Harry Potter and the Predictive Text

"The castle grounds snarled with a wave of magically magnified wind," the Harry Potter book begins. It continues,

The sky outside was a great black ceiling, which was full of blood. The only sounds drifting from Hagrid’s hut were the disdainful shrieks of his own furniture. Magic: it was something that Harry Potter thought was very good.

This is the opening passage of Harry Potter and the Portrait of What Looked Like a Large Pile of Ash, an artificial intelligence-created text generated out of the Harry Potter novels. The excerpt was created by Botnik, "a community of writers, artists and developers collaborating with machines to create strange new things." One of the Botkin brain trust is Bob Mankoff, who until recently was the cartoon editor at the New Yorker.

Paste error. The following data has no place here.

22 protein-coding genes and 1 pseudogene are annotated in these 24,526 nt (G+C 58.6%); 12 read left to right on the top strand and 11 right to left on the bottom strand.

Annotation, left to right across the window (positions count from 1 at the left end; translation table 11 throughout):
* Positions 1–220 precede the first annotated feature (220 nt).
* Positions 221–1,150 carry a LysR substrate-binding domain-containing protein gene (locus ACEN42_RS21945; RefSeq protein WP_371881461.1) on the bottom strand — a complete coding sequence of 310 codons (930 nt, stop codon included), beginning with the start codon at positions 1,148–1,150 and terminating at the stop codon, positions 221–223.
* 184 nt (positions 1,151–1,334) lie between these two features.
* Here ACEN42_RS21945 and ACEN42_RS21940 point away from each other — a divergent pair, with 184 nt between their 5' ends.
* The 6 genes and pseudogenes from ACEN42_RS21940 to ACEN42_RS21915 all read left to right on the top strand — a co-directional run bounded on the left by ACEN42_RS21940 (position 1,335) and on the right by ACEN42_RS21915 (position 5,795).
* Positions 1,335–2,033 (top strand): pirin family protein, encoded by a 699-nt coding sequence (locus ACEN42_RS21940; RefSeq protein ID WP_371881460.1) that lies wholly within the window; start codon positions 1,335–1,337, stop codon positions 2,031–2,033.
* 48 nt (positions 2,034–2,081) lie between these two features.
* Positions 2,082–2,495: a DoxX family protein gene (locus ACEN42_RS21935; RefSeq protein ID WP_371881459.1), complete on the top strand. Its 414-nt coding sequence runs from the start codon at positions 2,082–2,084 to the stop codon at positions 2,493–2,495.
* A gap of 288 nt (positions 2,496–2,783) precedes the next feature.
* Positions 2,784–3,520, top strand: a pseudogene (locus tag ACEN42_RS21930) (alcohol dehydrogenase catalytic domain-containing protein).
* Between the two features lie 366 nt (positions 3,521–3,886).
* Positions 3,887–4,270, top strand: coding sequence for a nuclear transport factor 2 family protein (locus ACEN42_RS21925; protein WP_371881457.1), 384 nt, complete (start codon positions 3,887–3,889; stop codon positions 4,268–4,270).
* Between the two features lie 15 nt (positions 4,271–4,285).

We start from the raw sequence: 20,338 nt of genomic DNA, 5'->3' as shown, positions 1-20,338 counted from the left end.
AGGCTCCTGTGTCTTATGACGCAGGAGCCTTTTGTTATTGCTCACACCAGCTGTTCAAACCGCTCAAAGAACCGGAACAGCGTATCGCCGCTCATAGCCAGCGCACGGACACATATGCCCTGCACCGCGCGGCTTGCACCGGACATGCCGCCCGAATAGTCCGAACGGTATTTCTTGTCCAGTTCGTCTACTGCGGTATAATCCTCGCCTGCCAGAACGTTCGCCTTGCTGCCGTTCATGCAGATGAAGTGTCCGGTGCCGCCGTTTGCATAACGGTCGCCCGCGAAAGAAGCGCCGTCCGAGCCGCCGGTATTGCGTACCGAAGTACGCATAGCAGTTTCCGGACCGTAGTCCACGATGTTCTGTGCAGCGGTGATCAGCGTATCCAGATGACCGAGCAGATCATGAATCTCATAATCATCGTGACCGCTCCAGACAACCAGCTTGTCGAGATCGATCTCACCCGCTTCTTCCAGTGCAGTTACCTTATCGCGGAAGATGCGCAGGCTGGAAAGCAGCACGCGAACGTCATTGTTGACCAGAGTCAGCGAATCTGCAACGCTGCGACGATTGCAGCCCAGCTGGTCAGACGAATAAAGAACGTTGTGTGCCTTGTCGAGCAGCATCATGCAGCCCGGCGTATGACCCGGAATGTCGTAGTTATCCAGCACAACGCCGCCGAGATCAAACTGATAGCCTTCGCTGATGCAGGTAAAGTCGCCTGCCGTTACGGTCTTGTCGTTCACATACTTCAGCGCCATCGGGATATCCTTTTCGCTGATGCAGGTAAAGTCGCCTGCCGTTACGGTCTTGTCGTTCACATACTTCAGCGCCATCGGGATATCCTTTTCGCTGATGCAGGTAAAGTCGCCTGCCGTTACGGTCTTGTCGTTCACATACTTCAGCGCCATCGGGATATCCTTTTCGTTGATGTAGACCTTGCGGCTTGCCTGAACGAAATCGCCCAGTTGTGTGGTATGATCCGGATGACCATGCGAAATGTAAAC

Like all predictive text strings, the excerpt sounds relatively human at first. The first sentence is inartful, but it makes sense. The second sentence loses a little bit of its way, though the idea of the sky as a black ceiling full of blood seems entirely acceptable in fantasy fiction. It's when you get to the shrieking furniture that the wheels start to come off. That last sentence, though, is so tone-deaf that it's actually hilarious.

I have no doubt that one day AI will successfully write fiction. Newspapers already employ robots to write simple sports and business stories. I'm not saying that these AI-produced romance or sci-fi novels will be especially good, but that's not the point. All they need is to make sense. If a computer can slap together a thousand romance novels in a minute, and then if an algorithm can sell a hundred copies of each of the books to readers for three or four bucks a piece, you're dealing with a kind of volume — in production and distribution — that the publishing industry has never even imagined.